Weaving the Buddha into the Burmese identity
Legends are what fill the uncertain space between history and fiction. Some of the most popular legends tell where historical figures might have gone: did Jesus Christ go to India and learn the values of non-violence? Did the Virgin Mary flee to the shores of France? Did the first human, Adam, really leave a footprint on a mountain in Sri Lanka? Although there is little to no evidence for the veracity of these legends, the tales themselves can tell us plenty about the beliefs and self-perception of the communities that created and transmitted them.
Of particular pride to the Burmese is the legend of the Buddha’s visits to Myanmar. The Myanmar oral tradition and the Sasanavamsa (a record of the history of Burmese Buddhism) mention several such visits. Up to the present, the people of Myanmar also established a number of pilgrimage sites to match these visits. The Pali Mahavagga mentions two merchants, Tapussa and Bhallika from Ukkala (present-day Okkalapa near Yangon, but some say it is Orissa in India), who were the first lay disciples of the Buddha. While traveling, they saw the Buddha meditating under a tree and offered rice cakes and honey to him. They took refuge in the Buddha and in the Dhamma (the Sangha, the third refuge, did not exist yet).
Much has been written about Tapussa and Bhallika’s social status and Buddhism’s symbiotic relationship with merchants and traders. Significant also is the beginning of the use of Buddha images as a substitute for the Buddha’s presence. When departing, Tapussa and Bhallika asked the Buddha for an object to worship and he gave them hairs from his head. After they returned from their journey, they enshrined the hairs in a stupa in the great Shwedagon pagoda in Yangon, Myanmar.
The use of the Buddha image also occurs in Burmese historiography, which claims that the Buddha visited Arakan during the reign of Candrasuriya, the king of Dhannavati, to preach Dhamma for one week. Before the Buddha departed, the king requested him to leave an image to worship in his absence. The Buddha assented and an image was built and named Mahamuni. The image remained in its original location until 1784. During the rule of king Bodawpaya (1745 – 1819), the image was transported to Mandalay and enshrined in a special pagoda (Harvey, History of Burma, p. 268).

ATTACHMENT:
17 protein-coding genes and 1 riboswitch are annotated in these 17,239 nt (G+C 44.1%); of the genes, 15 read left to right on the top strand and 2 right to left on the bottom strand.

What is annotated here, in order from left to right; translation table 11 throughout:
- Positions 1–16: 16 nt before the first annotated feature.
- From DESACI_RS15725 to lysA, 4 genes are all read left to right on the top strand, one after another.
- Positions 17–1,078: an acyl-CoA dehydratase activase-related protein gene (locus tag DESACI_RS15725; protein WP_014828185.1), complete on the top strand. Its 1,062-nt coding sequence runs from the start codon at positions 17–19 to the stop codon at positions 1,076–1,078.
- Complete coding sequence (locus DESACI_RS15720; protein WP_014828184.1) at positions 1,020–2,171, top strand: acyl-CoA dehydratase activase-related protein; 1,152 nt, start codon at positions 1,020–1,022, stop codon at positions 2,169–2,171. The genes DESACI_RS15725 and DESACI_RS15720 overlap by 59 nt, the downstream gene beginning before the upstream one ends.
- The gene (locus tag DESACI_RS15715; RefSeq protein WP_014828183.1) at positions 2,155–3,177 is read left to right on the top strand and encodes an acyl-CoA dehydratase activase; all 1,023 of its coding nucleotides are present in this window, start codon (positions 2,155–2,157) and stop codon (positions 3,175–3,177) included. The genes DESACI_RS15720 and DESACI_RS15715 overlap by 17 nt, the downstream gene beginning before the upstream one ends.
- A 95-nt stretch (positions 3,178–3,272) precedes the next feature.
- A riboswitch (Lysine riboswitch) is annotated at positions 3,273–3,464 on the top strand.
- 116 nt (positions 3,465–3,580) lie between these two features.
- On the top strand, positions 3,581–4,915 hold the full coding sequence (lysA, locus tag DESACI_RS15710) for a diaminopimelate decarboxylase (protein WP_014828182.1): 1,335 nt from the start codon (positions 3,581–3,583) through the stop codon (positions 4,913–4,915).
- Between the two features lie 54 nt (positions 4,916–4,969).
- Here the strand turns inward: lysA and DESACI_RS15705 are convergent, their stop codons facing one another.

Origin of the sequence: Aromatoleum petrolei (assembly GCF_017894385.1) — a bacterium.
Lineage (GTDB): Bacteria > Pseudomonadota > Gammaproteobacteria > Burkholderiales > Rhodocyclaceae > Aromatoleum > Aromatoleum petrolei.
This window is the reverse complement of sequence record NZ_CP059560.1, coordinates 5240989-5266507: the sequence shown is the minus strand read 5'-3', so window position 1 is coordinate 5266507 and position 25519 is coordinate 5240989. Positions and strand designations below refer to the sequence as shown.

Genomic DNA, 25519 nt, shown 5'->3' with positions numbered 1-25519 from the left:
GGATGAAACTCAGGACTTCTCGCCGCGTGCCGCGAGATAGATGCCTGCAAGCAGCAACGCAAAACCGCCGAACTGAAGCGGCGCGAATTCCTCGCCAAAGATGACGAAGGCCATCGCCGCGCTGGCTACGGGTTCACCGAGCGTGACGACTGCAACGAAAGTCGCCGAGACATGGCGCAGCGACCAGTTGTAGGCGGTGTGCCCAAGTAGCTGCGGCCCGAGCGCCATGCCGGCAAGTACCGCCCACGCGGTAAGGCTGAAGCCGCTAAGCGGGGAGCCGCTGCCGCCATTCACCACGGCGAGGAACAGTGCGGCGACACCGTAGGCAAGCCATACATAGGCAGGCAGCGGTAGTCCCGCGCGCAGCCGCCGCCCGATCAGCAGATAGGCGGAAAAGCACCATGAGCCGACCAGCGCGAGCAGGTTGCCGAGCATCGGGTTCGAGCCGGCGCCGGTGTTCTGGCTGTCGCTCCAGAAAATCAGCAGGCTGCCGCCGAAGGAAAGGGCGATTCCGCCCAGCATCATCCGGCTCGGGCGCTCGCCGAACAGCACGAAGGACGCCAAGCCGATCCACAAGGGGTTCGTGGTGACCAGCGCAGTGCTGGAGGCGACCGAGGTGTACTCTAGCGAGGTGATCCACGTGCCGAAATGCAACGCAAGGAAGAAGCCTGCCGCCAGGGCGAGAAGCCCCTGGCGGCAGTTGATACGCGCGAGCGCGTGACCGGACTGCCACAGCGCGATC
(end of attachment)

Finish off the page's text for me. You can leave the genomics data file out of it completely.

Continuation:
According to the Sasanavamsa, a merchant called Punna from Sunaparatna (traditionally identified with Aparanta in Myanmar, which is on the right bank of the Irrawaddy River near Pagan, but Bhikkhu Bodhi and Nanamoli say it is in Maharashtra, India) went to Sravasthi on business and heard a discourse of the Buddha there. After being converted and ordained, he returned to his native home, gathered disciples and built a monastery of red sandalwood. (see Punnovada Sutta, Majjhimanikaya 145 and Punna Sutta, Samyuttanikaya, PTS – iv.60). The Buddha visited and spent one week there, accompanied by five hundred arahants. Burmese tradition claims that he left behind a footprint for veneration by a river called Nammada, near Saccabandha Mountain. Another footprint was left in the rock of the mountain which became an important place of pilgrimage.
From the Irawaddy through Chittagong to India